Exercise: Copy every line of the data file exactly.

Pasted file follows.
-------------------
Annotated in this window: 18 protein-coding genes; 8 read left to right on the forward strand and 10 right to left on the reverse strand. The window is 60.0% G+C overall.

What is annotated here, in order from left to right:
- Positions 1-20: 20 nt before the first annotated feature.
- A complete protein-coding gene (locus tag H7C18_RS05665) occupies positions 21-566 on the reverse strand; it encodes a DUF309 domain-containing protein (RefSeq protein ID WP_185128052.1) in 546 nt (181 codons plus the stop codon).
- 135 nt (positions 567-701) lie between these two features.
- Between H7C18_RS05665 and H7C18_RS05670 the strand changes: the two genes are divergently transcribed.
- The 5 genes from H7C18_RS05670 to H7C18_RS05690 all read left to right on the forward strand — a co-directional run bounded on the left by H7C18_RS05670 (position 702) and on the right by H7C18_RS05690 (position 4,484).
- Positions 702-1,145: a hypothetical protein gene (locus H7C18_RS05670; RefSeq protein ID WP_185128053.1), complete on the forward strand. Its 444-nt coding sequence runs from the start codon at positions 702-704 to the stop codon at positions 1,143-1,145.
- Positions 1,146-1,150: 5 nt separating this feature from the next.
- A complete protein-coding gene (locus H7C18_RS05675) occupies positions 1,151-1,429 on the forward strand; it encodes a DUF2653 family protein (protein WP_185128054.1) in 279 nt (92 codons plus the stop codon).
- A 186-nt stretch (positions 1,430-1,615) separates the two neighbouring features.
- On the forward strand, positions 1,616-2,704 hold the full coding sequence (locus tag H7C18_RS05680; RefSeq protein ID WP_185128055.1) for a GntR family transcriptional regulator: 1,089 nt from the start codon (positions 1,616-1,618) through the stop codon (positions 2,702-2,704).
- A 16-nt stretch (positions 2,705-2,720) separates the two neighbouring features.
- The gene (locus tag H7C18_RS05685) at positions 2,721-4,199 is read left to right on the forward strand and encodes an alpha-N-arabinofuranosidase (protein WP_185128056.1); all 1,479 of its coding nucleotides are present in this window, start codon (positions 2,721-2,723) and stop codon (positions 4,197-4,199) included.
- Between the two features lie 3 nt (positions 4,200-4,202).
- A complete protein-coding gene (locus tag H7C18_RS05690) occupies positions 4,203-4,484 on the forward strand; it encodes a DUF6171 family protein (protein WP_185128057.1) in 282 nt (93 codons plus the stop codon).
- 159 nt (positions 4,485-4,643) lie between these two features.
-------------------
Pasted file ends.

Annotated in this window: 18 protein-coding genes; 8 read left to right on the forward strand and 10 right to left on the reverse strand. The window is 60.0% G+C overall.

What is annotated here, in order from left to right:
- Positions 1-20: 20 nt before the first annotated feature.
- A complete protein-coding gene (locus tag H7C18_RS05665) occupies positions 21-566 on the reverse strand; it encodes a DUF309 domain-containing protein (RefSeq protein ID WP_185128052.1) in 546 nt (181 codons plus the stop codon).
- 135 nt (positions 567-701) lie between these two features.
- Between H7C18_RS05665 and H7C18_RS05670 the strand changes: the two genes are divergently transcribed.
- The 5 genes from H7C18_RS05670 to H7C18_RS05690 all read left to right on the forward strand — a co-directional run bounded on the left by H7C18_RS05670 (position 702) and on the right by H7C18_RS05690 (position 4,484).
- Positions 702-1,145: a hypothetical protein gene (locus H7C18_RS05670; RefSeq protein ID WP_185128053.1), complete on the forward strand. Its 444-nt coding sequence runs from the start codon at positions 702-704 to the stop codon at positions 1,143-1,145.
- Positions 1,146-1,150: 5 nt separating this feature from the next.
- A complete protein-coding gene (locus H7C18_RS05675) occupies positions 1,151-1,429 on the forward strand; it encodes a DUF2653 family protein (protein WP_185128054.1) in 279 nt (92 codons plus the stop codon).
- A 186-nt stretch (positions 1,430-1,615) separates the two neighbouring features.
- On the forward strand, positions 1,616-2,704 hold the full coding sequence (locus tag H7C18_RS05680; RefSeq protein ID WP_185128055.1) for a GntR family transcriptional regulator: 1,089 nt from the start codon (positions 1,616-1,618) through the stop codon (positions 2,702-2,704).
- A 16-nt stretch (positions 2,705-2,720) separates the two neighbouring features.
- The gene (locus tag H7C18_RS05685) at positions 2,721-4,199 is read left to right on the forward strand and encodes an alpha-N-arabinofuranosidase (protein WP_185128056.1); all 1,479 of its coding nucleotides are present in this window, start codon (positions 2,721-2,723) and stop codon (positions 4,197-4,199) included.
- Between the two features lie 3 nt (positions 4,200-4,202).
- A complete protein-coding gene (locus tag H7C18_RS05690) occupies positions 4,203-4,484 on the forward strand; it encodes a DUF6171 family protein (protein WP_185128057.1) in 282 nt (93 codons plus the stop codon).
- 159 nt (positions 4,485-4,643) lie between these two features.